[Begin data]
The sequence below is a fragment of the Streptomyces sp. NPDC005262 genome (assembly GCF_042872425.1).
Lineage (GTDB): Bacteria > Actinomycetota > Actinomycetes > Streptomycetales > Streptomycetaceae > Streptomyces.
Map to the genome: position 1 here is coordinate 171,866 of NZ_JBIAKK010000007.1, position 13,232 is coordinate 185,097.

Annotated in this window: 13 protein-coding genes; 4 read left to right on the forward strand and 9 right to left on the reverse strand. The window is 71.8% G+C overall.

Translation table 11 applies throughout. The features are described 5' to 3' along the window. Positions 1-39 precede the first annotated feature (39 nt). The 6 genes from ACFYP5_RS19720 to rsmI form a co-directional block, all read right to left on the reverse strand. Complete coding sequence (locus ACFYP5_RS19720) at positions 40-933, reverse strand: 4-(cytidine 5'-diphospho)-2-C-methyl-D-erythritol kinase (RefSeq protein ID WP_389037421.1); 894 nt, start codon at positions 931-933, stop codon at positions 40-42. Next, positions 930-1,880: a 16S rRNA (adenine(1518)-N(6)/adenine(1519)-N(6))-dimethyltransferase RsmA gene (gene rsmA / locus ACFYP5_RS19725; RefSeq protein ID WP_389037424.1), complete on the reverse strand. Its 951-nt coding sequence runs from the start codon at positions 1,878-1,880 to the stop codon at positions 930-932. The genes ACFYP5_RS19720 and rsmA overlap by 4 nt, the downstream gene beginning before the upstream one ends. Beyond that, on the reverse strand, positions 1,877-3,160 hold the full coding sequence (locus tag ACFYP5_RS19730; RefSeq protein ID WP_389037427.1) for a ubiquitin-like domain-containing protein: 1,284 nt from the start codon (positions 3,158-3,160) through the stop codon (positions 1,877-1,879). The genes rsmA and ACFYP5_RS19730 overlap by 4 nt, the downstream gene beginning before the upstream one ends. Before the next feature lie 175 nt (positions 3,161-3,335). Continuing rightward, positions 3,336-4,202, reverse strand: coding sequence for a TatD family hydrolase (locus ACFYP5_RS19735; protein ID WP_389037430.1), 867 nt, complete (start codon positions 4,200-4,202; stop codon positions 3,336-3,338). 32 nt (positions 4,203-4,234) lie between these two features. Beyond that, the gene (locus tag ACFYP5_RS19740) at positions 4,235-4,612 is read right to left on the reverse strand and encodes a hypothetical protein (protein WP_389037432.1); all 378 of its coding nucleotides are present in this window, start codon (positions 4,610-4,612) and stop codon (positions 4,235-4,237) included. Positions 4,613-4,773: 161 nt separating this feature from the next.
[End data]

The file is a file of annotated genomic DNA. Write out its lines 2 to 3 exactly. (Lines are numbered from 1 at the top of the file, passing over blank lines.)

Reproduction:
Lineage (GTDB): Bacteria > Actinomycetota > Actinomycetes > Streptomycetales > Streptomycetaceae > Streptomyces.
Map to the genome: position 1 here is coordinate 171,866 of NZ_JBIAKK010000007.1, position 13,232 is coordinate 185,097.